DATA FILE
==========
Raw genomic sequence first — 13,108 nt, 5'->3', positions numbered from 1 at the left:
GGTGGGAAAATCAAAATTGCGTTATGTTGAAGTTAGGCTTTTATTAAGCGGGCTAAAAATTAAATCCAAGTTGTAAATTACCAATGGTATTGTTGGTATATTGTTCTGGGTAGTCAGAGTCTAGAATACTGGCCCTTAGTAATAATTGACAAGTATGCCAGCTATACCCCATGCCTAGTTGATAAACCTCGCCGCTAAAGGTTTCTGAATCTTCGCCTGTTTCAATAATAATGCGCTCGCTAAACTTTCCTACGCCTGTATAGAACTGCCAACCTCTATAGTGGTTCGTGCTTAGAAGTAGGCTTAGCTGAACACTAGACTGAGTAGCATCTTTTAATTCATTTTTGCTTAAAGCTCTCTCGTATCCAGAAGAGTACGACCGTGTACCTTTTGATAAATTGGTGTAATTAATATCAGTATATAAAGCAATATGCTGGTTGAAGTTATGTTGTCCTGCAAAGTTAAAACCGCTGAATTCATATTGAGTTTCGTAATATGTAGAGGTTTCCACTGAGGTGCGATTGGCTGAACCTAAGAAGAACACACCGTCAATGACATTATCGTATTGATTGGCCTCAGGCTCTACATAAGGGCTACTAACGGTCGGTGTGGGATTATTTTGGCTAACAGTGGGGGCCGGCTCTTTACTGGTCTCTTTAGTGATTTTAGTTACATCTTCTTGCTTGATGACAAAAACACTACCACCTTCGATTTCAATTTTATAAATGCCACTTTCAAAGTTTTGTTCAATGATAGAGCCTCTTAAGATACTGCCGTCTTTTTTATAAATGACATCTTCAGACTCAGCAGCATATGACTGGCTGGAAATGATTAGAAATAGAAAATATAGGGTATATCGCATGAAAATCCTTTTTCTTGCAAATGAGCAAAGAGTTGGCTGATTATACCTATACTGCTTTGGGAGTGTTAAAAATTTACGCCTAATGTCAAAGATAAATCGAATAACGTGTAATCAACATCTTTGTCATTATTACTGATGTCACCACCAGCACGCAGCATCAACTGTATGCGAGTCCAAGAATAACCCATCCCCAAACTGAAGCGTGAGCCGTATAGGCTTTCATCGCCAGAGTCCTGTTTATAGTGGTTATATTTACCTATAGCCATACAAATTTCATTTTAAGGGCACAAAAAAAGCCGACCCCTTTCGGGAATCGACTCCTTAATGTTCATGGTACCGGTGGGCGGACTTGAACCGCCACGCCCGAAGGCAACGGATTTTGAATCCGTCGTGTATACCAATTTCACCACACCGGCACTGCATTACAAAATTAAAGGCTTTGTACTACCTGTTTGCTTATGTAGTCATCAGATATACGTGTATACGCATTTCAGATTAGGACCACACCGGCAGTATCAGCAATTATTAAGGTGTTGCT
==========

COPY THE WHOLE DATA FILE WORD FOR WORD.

Raw genomic sequence first — 13,108 nt, 5'->3', positions numbered from 1 at the left:
GGTGGGAAAATCAAAATTGCGTTATGTTGAAGTTAGGCTTTTATTAAGCGGGCTAAAAATTAAATCCAAGTTGTAAATTACCAATGGTATTGTTGGTATATTGTTCTGGGTAGTCAGAGTCTAGAATACTGGCCCTTAGTAATAATTGACAAGTATGCCAGCTATACCCCATGCCTAGTTGATAAACCTCGCCGCTAAAGGTTTCTGAATCTTCGCCTGTTTCAATAATAATGCGCTCGCTAAACTTTCCTACGCCTGTATAGAACTGCCAACCTCTATAGTGGTTCGTGCTTAGAAGTAGGCTTAGCTGAACACTAGACTGAGTAGCATCTTTTAATTCATTTTTGCTTAAAGCTCTCTCGTATCCAGAAGAGTACGACCGTGTACCTTTTGATAAATTGGTGTAATTAATATCAGTATATAAAGCAATATGCTGGTTGAAGTTATGTTGTCCTGCAAAGTTAAAACCGCTGAATTCATATTGAGTTTCGTAATATGTAGAGGTTTCCACTGAGGTGCGATTGGCTGAACCTAAGAAGAACACACCGTCAATGACATTATCGTATTGATTGGCCTCAGGCTCTACATAAGGGCTACTAACGGTCGGTGTGGGATTATTTTGGCTAACAGTGGGGGCCGGCTCTTTACTGGTCTCTTTAGTGATTTTAGTTACATCTTCTTGCTTGATGACAAAAACACTACCACCTTCGATTTCAATTTTATAAATGCCACTTTCAAAGTTTTGTTCAATGATAGAGCCTCTTAAGATACTGCCGTCTTTTTTATAAATGACATCTTCAGACTCAGCAGCATATGACTGGCTGGAAATGATTAGAAATAGAAAATATAGGGTATATCGCATGAAAATCCTTTTTCTTGCAAATGAGCAAAGAGTTGGCTGATTATACCTATACTGCTTTGGGAGTGTTAAAAATTTACGCCTAATGTCAAAGATAAATCGAATAACGTGTAATCAACATCTTTGTCATTATTACTGATGTCACCACCAGCACGCAGCATCAACTGTATGCGAGTCCAAGAATAACCCATCCCCAAACTGAAGCGTGAGCCGTATAGGCTTTCATCGCCAGAGTCCTGTTTATAGTGGTTATATTTACCTATAGCCATACAAATTTCATTTTAAGGGCACAAAAAAAGCCGACCCCTTTCGGGAATCGACTCCTTAATGTTCATGGTACCGGTGGGCGGACTTGAACCGCCACGCCCGAAGGCAACGGATTTTGAATCCGTCGTGTATACCAATTTCACCACACCGGCACTGCATTACAAAATTAAAGGCTTTGTACTACCTGTTTGCTTATGTAGTCATCAGATATACGTGTATACGCATTTCAGATTAGGACCACACCGGCAGTATCAGCAATTATTAAGGTGTTGCT